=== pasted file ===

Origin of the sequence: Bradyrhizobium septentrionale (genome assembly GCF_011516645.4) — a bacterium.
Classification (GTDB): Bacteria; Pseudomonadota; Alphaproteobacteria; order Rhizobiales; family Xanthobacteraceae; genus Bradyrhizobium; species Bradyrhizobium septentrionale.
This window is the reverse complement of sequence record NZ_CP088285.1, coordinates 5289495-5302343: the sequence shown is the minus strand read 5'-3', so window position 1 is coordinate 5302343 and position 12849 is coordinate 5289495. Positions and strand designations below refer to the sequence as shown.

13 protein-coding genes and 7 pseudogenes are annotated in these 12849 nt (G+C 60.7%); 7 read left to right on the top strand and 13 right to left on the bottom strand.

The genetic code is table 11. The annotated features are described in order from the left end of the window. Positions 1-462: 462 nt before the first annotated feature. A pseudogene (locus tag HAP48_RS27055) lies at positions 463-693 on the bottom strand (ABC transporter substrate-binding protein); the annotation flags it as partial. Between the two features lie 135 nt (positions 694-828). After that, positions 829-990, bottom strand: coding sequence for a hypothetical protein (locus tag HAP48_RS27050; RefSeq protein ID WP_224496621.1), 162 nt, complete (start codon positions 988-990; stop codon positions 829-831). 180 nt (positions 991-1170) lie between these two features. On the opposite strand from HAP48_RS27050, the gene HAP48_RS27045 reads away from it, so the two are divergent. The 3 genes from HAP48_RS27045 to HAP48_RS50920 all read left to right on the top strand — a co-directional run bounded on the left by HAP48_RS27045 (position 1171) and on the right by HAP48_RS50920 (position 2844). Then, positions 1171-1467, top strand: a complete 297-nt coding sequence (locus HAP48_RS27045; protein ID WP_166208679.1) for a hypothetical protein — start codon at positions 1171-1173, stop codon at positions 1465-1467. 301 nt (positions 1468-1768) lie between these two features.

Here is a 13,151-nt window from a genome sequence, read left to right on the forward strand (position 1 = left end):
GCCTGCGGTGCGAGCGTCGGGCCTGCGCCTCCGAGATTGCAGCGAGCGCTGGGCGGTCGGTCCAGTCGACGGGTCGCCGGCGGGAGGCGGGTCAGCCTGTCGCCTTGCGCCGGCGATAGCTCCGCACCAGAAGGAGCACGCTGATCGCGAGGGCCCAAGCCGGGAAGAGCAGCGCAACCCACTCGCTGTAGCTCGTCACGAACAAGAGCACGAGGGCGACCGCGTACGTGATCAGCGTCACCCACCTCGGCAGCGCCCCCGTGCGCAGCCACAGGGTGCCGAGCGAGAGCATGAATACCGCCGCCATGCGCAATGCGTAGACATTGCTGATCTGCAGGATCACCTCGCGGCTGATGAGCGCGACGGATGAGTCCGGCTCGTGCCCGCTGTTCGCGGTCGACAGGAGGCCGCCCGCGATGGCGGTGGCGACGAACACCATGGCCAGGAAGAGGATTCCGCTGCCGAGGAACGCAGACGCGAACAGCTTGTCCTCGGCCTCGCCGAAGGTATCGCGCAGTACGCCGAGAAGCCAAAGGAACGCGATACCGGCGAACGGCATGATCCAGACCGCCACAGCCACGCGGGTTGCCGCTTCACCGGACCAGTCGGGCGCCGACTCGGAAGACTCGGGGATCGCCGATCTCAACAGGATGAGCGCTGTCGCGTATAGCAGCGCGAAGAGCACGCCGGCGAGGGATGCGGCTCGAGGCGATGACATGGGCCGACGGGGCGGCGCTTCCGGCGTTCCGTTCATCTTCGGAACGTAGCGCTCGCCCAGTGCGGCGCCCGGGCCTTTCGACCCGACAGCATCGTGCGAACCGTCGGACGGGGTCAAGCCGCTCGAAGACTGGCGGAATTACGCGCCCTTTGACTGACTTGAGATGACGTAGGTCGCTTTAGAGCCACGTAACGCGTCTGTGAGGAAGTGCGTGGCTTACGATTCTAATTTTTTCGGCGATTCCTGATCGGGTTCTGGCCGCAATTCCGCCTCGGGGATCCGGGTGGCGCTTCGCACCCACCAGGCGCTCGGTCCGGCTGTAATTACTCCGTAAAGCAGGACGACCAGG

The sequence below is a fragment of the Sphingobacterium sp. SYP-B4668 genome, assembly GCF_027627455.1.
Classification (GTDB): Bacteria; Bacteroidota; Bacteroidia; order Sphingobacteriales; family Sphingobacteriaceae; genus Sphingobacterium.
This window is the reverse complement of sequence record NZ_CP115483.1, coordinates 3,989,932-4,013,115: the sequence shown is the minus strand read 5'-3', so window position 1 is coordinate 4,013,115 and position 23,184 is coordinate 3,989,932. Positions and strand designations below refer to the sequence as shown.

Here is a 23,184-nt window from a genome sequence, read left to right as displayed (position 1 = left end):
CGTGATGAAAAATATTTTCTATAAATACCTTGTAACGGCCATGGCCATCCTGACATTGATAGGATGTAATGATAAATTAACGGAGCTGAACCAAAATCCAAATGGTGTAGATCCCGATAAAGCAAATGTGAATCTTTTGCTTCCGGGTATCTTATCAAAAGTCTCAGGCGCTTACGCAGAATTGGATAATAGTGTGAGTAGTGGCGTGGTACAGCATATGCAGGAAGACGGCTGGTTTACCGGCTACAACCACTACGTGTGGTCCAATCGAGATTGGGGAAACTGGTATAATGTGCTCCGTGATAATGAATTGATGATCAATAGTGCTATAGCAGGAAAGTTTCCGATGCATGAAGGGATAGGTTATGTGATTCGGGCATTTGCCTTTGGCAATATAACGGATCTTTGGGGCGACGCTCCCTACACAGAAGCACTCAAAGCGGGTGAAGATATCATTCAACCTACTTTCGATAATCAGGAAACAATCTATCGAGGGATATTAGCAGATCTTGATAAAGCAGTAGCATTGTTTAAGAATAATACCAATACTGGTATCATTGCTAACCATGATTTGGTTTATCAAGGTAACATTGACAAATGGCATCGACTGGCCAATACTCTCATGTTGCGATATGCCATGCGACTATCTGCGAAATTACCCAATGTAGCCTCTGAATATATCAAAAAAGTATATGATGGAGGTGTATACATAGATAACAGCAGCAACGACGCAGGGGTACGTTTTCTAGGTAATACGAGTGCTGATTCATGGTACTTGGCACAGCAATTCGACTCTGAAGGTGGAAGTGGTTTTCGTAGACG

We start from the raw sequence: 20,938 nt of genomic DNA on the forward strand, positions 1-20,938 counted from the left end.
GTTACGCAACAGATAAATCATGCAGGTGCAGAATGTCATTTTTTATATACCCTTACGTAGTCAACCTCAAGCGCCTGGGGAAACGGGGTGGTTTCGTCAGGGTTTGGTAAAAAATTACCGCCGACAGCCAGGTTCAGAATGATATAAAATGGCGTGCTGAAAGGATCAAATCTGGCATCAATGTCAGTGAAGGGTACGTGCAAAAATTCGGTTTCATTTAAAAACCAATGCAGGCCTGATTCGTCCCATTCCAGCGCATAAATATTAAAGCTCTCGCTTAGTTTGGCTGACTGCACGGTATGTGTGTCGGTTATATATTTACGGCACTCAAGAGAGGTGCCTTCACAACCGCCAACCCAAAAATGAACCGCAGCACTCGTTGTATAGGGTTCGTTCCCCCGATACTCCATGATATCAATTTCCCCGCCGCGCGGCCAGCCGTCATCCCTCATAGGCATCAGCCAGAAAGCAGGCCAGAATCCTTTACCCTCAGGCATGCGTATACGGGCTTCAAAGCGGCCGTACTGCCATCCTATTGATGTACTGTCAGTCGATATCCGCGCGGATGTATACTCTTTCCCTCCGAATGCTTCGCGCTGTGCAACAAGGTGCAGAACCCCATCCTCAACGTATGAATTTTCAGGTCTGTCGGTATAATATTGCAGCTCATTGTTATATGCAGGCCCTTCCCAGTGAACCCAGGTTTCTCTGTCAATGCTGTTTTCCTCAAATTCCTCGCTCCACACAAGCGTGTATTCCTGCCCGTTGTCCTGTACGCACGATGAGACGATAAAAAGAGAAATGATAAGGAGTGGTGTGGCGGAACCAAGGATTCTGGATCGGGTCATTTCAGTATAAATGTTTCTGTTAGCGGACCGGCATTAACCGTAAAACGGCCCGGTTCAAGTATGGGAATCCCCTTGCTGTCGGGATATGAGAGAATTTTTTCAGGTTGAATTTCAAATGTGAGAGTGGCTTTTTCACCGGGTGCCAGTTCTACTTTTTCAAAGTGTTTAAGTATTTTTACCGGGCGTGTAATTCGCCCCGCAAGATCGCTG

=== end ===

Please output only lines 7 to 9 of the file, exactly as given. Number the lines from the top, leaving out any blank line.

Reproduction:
GCCTGCGGTGCGAGCGTCGGGCCTGCGCCTCCGAGATTGCAGCGAGCGCTGGGCGGTCGGTCCAGTCGACGGGTCGCCGGCGGGAGGCGGGTCAGCCTGTCGCCTTGCGCCGGCGATAGCTCCGCACCAGAAGGAGCACGCTGATCGCGAGGGCCCAAGCCGGGAAGAGCAGCGCAACCCACTCGCTGTAGCTCGTCACGAACAAGAGCACGAGGGCGACCGCGTACGTGATCAGCGTCACCCACCTCGGCAGCGCCCCCGTGCGCAGCCACAGGGTGCCGAGCGAGAGCATGAATACCGCCGCCATGCGCAATGCGTAGACATTGCTGATCTGCAGGATCACCTCGCGGCTGATGAGCGCGACGGATGAGTCCGGCTCGTGCCCGCTGTTCGCGGTCGACAGGAGGCCGCCCGCGATGGCGGTGGCGACGAACACCATGGCCAGGAAGAGGATTCCGCTGCCGAGGAACGCAGACGCGAACAGCTTGTCCTCGGCCTCGCCGAAGGTATCGCGCAGTACGCCGAGAAGCCAAAGGAACGCGATACCGGCGAACGGCATGATCCAGACCGCCACAGCCACGCGGGTTGCCGCTTCACCGGACCAGTCGGGCGCCGACTCGGAAGACTCGGGGATCGCCGATCTCAACAGGATGAGCGCTGTCGCGTATAGCAGCGCGAAGAGCACGCCGGCGAGGGATGCGGCTCGAGGCGATGACATGGGCCGACGGGGCGGCGCTTCCGGCGTTCCGTTCATCTTCGGAACGTAGCGCTCGCCCAGTGCGGCGCCCGGGCCTTTCGACCCGACAGCATCGTGCGAACCGTCGGACGGGGTCAAGCCGCTCGAAGACTGGCGGAATTACGCGCCCTTTGACTGACTTGAGATGACGTAGGTCGCTTTAGAGCCACGTAACGCGTCTGTGAGGAAGTGCGTGGCTTACGATTCTAATTTTTTCGGCGATTCCTGATCGGGTTCTGGCCGCAATTCCGCCTCGGGGATCCGGGTGGCGCTTCGCACCCACCAGGCGCTCGGTCCGGCTGTAATTACTCCGTAAAGCAGGACGACCAGG

The sequence below is a fragment of the Sphingobacterium sp. SYP-B4668 genome, assembly GCF_027627455.1.
Classification (GTDB): Bacteria; Bacteroidota; Bacteroidia; order Sphingobacteriales; family Sphingobacteriaceae; genus Sphingobacterium.